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Why Eagles give up Matthews in trade

PHILADELPHIA -- The Philadelphia Eagles made yet another bold attempt to improve their cornerback situation Friday, trading the team's most productive pass-catcher, slot receiver Jordan Matthews, and a 2018 conditional third-round pick to the Buffalo Bills in exchange for Ronald Darby.

Darby, 23, was the NFL's defensive rookie of the year in 2015 and gives the Eagles a corner who can match up against the NFC East's top wideouts, including the Cowboys' Dez Bryant and the Giants' Odell Beckham Jr. He joins a young position group that includes two players the Eagles selected in the April draft - 21-year-old second-round pick Sidney Jones and 23-year-old third-round pick Rasul Douglas.

But Jones is recovering from a ruptured Achilles and won't be able to play until midseason, if then. And the 6-foot-2, 208-pound Douglas is a project.

In addition, veteran Patrick Robinson, who the Eagles signed in March, has underperformed in training camp.

"We felt as we were building this, there are a lot of priorities that go into building a team that consistently competes for championships," Eagles executive vice president of football operations Howie Roseman said. "Having a defensive back, a cornerback position that is young and can grow together, this fits the description."

As a rookie for the Bills in 2015, Darby had two interceptions and 21 pass breakups. But he slipped last year. Didn't have any interceptions and just 12 pass breakups.

"You look around the league, it's a corner-deficient league," Roseman said. "It's hard to find those guys. Teams that have them aren't really ready to move them."

Matthews was the Eagles' most productive pass-catcher since the team took him in the second round of the 2014 draft. He caught 225 passes and 19 touchdowns in his first three pro seasons. He is one of only five players in NFL history with 65-plus catches and 800-plus receiving yards in each of their respective first three seasons.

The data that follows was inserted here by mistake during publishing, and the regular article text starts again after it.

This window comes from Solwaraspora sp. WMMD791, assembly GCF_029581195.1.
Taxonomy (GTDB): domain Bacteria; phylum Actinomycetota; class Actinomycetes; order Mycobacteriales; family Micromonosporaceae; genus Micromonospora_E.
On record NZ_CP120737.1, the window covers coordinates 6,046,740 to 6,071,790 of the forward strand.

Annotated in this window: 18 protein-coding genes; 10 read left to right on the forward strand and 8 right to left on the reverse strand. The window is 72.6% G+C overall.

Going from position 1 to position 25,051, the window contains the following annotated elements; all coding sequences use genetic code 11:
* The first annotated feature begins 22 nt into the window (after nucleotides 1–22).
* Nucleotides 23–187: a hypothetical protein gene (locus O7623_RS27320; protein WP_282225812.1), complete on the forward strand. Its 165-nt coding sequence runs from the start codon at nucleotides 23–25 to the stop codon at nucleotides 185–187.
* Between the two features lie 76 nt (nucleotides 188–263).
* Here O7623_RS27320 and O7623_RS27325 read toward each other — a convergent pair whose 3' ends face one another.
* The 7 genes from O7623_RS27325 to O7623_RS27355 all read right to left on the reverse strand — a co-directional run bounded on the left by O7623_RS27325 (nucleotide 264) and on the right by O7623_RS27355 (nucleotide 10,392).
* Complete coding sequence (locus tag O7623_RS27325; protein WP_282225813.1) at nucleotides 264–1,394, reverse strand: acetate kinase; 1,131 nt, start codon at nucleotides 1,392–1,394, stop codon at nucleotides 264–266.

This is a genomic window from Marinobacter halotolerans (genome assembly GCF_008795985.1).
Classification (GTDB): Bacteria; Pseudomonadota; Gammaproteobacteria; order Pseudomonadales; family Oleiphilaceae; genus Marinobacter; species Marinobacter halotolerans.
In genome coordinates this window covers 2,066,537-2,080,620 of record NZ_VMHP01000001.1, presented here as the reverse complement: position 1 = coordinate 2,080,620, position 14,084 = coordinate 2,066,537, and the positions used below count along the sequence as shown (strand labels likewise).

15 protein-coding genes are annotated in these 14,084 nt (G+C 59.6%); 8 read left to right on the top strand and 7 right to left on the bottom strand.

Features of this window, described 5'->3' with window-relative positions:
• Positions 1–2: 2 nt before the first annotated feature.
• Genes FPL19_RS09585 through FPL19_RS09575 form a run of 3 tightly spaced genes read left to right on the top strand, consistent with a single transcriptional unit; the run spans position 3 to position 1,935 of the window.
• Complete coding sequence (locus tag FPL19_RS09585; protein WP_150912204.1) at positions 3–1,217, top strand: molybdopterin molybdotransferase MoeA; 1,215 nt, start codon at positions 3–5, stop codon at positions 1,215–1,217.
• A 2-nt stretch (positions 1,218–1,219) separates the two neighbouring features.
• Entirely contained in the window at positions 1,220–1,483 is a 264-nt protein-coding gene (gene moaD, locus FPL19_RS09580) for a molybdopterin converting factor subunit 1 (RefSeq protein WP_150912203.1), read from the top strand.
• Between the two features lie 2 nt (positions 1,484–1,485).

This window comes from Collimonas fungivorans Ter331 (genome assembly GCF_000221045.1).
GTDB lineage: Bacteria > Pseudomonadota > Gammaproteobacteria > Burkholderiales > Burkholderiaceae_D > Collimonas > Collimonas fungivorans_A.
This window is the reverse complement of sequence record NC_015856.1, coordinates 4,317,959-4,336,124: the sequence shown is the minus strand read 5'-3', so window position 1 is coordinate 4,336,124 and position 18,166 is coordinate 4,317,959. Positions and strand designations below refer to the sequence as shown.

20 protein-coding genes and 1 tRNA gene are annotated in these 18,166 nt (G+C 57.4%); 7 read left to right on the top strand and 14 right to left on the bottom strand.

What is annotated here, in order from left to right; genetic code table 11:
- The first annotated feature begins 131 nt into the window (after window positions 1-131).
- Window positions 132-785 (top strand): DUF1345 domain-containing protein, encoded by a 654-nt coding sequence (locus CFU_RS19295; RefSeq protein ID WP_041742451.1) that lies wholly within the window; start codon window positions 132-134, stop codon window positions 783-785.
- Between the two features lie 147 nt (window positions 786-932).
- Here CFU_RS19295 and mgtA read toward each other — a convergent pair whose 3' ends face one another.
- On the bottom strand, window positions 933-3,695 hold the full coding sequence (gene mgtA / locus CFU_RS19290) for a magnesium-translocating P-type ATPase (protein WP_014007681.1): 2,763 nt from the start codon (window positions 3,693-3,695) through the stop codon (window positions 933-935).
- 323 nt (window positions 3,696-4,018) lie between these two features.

It's not easy to wave bye-bye to a guy who gave that kind of consistent production, even if the return is one of the league's more highly-regarded young corners. So, why do it?

Matthews' fate with the Eagles probably was sealed as early as last spring when new head coach Doug Pederson and offensive coordinator Frank Reich experimented with him on the outside during OTAs and quickly concluded he was strictly a slot receiver.

A really, really good slot receiver. But a guy that essentially could only play inside.

Matthews is entering the final year of his rookie contract. Roseman said Friday after the trade that the decision to move Matthews "never came down to (him) asking for too much money."

That is because the Eagles never had any substantive negotiations with Matthews' agent, Bus Cook.

But if Matthews had another productive season, which is a pretty good bet, his market value will be very high.

And the Eagles weren't willing to break the bank for a guy who, despite being one of the league's best slot receivers, doesn't have the inside-outside versatility they want in their wideouts.

"Jordan's niche in the style of offense I brought (to the Eagles) was a slot receiver," Pederson said Saturday. "He felt comfortable in there. It just worked out that he became and worked extremely well for us in that position."

But Pederson is trying to build an offense based on versatility. He has a pair of running backs - Darren Sproles and rookie Donnel Pumphrey - that can line up all over the formation. During Saturday's practice, Pumphrey frequently lined up in the slot and out wide as well as in the backfield.

He has three veteran tight ends - Zach Ertz, Trey Burton and Brent Celek -- that he also can line up all over the formation.

"The slot position, we move so many guys around in that position that it's (based) kind of by the design of the offense, by the scheme of the offense," Pederson said.

"With the versatility of some of the running backs we have, like Sproles and Pumphrey, they can utilize that position and create some matchups against the defense. So, the versatility of the (slot) position and flexibility we have personnel-wise as far as who we can put in that spot, benefits us offensively."

Notes. Wide receiver Alshon Jeffery, who didn't play in the Eagles' first preseason game, participated in individual drills and 7-on-7 work Saturday, but not 11-on-11 work. Pederson said he is leaning toward keeping Jeffery out of 11-on-11 work for the remainder of training camp. ... Quarterback Nick Foles, sidelined for two-plus weeks with an injured throwing elbow, threw lightly Saturday. Pederson said he may return to practice in a couple of days. ... Right guard Brandon Brooks, who sat out Thursday's preseason game against Green Bay with a severe ankle strain, didn't practice Saturday and probably won't play Thursday against Buffalo. ... Wide receiver Bryce Treggs, who had seven catches for 91 yards against Green Bay, didn't practice Saturday due to a sore calf. ... Cornerback Ronald Darby, acquired in a trade for Jordan Matthews Friday, was unable to practice Saturday because Matthews had not yet taken his physical with the Bills.

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